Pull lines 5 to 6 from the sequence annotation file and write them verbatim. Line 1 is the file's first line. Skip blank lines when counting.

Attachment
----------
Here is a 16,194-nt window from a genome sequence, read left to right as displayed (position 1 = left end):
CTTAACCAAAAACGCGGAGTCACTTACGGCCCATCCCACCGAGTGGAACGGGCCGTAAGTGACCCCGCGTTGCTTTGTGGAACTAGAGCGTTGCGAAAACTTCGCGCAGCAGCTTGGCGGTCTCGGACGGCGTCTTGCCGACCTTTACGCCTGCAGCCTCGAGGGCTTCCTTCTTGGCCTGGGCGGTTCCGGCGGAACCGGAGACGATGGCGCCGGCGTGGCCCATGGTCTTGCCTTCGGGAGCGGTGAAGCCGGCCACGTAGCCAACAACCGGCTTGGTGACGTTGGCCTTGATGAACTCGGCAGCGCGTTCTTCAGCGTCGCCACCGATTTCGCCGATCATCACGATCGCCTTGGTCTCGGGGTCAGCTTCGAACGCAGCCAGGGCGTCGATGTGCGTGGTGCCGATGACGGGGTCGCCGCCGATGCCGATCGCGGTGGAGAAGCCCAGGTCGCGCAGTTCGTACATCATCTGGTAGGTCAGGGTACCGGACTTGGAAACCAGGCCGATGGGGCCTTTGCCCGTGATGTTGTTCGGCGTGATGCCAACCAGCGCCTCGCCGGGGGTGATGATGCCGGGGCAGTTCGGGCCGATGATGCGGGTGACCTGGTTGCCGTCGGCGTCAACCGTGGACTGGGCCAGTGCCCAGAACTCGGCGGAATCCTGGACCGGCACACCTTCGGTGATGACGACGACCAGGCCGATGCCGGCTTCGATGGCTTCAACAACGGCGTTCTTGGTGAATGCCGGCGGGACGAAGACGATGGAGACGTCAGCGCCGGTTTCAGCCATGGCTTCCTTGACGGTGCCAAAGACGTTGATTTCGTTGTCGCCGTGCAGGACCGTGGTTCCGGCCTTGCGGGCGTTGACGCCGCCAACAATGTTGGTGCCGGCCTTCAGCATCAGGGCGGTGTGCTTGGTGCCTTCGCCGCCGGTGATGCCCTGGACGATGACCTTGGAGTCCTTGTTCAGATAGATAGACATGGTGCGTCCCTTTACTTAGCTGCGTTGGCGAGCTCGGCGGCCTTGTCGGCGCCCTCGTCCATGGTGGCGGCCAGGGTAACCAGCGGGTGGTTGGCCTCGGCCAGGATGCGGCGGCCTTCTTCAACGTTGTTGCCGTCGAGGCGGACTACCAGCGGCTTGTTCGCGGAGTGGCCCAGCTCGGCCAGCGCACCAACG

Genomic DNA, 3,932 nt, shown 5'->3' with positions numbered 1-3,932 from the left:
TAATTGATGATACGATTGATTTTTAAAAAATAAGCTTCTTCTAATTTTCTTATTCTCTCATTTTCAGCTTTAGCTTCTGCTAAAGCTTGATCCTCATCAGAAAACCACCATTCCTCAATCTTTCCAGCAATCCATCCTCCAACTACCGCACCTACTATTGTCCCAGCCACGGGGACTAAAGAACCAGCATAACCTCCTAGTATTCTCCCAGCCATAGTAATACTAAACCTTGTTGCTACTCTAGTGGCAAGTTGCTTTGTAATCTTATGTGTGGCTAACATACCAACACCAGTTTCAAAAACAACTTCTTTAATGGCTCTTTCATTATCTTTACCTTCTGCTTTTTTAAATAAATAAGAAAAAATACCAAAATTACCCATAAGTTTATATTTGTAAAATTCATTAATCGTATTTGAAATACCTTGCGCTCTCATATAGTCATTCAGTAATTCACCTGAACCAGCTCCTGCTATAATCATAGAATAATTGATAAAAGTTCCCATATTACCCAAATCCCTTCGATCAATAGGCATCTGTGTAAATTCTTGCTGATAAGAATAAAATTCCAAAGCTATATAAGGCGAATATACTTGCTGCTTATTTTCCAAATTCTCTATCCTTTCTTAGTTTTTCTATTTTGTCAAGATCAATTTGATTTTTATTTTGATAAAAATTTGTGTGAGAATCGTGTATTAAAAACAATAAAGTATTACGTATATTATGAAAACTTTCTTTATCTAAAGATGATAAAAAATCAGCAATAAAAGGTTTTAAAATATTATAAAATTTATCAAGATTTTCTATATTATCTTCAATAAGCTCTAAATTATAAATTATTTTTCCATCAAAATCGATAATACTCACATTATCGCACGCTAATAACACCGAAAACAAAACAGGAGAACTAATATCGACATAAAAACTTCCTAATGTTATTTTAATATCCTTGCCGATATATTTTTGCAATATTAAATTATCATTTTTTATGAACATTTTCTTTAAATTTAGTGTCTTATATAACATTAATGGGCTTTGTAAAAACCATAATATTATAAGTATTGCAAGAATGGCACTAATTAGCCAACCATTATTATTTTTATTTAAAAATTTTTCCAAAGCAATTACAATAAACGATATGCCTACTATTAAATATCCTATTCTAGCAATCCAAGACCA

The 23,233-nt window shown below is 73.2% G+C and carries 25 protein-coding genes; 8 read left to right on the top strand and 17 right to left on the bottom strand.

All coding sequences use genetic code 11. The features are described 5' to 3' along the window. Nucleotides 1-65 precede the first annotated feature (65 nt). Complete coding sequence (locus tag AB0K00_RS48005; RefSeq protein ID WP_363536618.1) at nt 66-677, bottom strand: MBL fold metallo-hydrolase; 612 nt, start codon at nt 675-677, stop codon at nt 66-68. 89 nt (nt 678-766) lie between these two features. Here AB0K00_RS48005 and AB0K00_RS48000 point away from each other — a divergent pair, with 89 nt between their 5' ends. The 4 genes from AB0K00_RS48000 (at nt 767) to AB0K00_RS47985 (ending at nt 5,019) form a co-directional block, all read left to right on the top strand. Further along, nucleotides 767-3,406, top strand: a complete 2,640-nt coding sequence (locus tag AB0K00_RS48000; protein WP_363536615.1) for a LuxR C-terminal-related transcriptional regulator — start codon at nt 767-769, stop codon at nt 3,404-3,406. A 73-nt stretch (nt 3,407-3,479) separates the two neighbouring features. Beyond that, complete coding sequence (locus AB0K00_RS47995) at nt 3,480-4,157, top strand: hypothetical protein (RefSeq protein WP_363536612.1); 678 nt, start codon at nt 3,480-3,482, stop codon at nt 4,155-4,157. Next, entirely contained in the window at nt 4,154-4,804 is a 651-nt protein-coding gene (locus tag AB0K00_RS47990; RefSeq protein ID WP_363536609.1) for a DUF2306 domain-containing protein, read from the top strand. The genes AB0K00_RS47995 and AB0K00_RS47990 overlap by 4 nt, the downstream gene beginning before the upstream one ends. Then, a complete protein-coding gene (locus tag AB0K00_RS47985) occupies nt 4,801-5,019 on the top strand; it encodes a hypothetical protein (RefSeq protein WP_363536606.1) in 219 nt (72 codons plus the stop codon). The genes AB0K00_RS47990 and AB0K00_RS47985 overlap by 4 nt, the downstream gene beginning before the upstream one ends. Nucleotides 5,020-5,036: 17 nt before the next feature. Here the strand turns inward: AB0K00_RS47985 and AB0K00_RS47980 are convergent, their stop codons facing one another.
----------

The 23,233-nt window shown below is 73.2% G+C and carries 25 protein-coding genes; 8 read left to right on the top strand and 17 right to left on the bottom strand.

All coding sequences use genetic code 11. The features are described 5' to 3' along the window. Nucleotides 1-65 precede the first annotated feature (65 nt). Complete coding sequence (locus tag AB0K00_RS48005; RefSeq protein ID WP_363536618.1) at nt 66-677, bottom strand: MBL fold metallo-hydrolase; 612 nt, start codon at nt 675-677, stop codon at nt 66-68. 89 nt (nt 678-766) lie between these two features. Here AB0K00_RS48005 and AB0K00_RS48000 point away from each other — a divergent pair, with 89 nt between their 5' ends. The 4 genes from AB0K00_RS48000 (at nt 767) to AB0K00_RS47985 (ending at nt 5,019) form a co-directional block, all read left to right on the top strand. Further along, nucleotides 767-3,406, top strand: a complete 2,640-nt coding sequence (locus tag AB0K00_RS48000; protein WP_363536615.1) for a LuxR C-terminal-related transcriptional regulator — start codon at nt 767-769, stop codon at nt 3,404-3,406. A 73-nt stretch (nt 3,407-3,479) separates the two neighbouring features. Beyond that, complete coding sequence (locus AB0K00_RS47995) at nt 3,480-4,157, top strand: hypothetical protein (RefSeq protein WP_363536612.1); 678 nt, start codon at nt 3,480-3,482, stop codon at nt 4,155-4,157. Next, entirely contained in the window at nt 4,154-4,804 is a 651-nt protein-coding gene (locus tag AB0K00_RS47990; RefSeq protein ID WP_363536609.1) for a DUF2306 domain-containing protein, read from the top strand. The genes AB0K00_RS47995 and AB0K00_RS47990 overlap by 4 nt, the downstream gene beginning before the upstream one ends. Then, a complete protein-coding gene (locus tag AB0K00_RS47985) occupies nt 4,801-5,019 on the top strand; it encodes a hypothetical protein (RefSeq protein WP_363536606.1) in 219 nt (72 codons plus the stop codon). The genes AB0K00_RS47990 and AB0K00_RS47985 overlap by 4 nt, the downstream gene beginning before the upstream one ends. Nucleotides 5,020-5,036: 17 nt before the next feature. Here the strand turns inward: AB0K00_RS47985 and AB0K00_RS47980 are convergent, their stop codons facing one another.